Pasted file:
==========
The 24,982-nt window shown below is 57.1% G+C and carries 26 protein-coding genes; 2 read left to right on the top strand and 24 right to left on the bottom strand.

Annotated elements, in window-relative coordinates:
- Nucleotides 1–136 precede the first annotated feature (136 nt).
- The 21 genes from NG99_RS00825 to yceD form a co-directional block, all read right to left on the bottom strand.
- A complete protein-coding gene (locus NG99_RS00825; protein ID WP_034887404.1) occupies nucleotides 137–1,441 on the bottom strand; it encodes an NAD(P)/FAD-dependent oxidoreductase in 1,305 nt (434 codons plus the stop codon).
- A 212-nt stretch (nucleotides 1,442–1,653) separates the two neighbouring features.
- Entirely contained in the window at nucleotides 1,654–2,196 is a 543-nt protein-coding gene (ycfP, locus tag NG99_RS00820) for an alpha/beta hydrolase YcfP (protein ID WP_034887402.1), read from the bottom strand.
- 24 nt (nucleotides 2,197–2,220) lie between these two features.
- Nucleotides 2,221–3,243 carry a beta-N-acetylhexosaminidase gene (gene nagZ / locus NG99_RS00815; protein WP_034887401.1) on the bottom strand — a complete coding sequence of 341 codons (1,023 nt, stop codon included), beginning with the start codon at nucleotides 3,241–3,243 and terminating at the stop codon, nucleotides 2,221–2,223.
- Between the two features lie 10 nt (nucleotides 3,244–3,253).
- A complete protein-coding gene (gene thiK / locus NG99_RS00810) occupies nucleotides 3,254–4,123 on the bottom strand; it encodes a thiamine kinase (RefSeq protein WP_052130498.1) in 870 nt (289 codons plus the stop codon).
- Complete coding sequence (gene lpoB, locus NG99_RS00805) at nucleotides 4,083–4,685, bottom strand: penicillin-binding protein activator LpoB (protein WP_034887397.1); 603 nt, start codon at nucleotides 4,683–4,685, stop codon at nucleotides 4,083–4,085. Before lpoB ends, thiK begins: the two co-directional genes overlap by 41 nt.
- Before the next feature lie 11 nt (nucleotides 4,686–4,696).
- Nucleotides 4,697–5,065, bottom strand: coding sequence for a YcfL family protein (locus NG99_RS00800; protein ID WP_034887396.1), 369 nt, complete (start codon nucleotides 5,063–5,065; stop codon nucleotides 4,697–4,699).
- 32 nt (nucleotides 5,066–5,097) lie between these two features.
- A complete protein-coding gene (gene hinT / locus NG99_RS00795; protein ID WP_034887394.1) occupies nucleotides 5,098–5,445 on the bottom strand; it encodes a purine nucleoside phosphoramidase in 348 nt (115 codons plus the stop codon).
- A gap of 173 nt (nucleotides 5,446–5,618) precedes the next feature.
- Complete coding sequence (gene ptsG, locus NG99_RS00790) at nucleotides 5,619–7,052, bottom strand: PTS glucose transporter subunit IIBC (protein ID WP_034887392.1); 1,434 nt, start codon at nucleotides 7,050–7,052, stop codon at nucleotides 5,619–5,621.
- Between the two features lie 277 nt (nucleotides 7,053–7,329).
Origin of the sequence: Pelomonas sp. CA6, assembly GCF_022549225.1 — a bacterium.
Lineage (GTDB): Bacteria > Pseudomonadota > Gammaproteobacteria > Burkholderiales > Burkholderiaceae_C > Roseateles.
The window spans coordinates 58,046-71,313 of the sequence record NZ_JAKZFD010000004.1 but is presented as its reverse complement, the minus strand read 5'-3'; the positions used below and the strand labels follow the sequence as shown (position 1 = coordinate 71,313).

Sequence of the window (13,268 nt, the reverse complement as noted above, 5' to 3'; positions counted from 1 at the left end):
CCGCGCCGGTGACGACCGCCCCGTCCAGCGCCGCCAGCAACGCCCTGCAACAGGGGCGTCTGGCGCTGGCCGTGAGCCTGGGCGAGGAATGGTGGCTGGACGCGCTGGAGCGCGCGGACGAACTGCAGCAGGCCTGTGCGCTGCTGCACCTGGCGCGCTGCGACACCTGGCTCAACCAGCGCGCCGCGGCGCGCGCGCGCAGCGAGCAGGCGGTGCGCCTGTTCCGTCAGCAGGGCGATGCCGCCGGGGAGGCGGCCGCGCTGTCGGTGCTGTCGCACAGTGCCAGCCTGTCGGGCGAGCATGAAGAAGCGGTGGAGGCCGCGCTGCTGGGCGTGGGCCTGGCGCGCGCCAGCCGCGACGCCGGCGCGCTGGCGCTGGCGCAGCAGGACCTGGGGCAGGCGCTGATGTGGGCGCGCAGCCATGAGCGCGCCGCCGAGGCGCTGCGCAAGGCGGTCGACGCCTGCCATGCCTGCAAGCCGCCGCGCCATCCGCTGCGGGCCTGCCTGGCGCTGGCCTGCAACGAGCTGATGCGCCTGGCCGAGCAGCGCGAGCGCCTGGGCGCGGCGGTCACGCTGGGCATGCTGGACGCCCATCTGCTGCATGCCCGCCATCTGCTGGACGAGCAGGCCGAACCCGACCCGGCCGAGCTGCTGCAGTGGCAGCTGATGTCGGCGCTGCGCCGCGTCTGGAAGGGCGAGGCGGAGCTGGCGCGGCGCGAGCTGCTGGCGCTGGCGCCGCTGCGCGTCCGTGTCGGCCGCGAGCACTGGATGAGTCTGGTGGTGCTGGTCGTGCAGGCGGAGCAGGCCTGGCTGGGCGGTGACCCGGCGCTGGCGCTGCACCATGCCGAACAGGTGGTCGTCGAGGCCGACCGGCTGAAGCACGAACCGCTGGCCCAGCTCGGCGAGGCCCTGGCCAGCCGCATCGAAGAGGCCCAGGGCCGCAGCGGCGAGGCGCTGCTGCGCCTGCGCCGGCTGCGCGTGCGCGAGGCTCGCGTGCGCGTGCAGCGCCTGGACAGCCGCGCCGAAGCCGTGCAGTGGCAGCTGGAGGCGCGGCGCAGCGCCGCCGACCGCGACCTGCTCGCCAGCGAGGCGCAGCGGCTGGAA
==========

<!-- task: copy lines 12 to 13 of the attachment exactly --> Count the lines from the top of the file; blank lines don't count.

- Complete coding sequence (gene lpoB, locus NG99_RS00805) at nucleotides 4,083–4,685, bottom strand: penicillin-binding protein activator LpoB (protein WP_034887397.1); 603 nt, start codon at nucleotides 4,683–4,685, stop codon at nucleotides 4,083–4,085. Before lpoB ends, thiK begins: the two co-directional genes overlap by 41 nt.
- Before the next feature lie 11 nt (nucleotides 4,686–4,696).